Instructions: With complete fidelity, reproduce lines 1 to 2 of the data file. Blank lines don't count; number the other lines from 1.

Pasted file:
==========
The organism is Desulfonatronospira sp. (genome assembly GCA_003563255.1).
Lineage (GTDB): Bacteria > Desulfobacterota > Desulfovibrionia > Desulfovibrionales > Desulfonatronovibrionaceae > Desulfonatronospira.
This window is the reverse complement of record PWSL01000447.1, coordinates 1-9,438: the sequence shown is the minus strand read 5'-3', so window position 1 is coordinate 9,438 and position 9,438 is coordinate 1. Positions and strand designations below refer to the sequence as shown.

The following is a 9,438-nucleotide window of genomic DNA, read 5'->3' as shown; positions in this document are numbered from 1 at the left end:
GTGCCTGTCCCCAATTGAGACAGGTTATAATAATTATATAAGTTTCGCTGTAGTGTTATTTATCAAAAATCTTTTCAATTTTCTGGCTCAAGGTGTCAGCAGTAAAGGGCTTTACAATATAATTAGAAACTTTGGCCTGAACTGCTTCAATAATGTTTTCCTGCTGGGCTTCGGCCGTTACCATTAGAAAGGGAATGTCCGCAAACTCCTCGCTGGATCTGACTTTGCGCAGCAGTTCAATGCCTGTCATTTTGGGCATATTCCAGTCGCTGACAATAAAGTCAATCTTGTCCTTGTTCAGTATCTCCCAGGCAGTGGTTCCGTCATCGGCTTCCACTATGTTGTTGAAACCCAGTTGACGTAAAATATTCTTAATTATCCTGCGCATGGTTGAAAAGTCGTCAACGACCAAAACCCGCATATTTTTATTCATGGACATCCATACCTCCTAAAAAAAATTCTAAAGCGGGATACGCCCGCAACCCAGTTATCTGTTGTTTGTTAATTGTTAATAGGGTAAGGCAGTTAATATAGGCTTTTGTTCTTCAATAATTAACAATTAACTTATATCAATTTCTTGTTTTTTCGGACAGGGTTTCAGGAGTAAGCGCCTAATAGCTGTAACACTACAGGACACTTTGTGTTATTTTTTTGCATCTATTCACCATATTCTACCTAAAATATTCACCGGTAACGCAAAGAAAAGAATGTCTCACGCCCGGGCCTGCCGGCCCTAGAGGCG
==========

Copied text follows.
The organism is Desulfonatronospira sp. (genome assembly GCA_003563255.1).
Lineage (GTDB): Bacteria > Desulfobacterota > Desulfovibrionia > Desulfovibrionales > Desulfonatronovibrionaceae > Desulfonatronospira.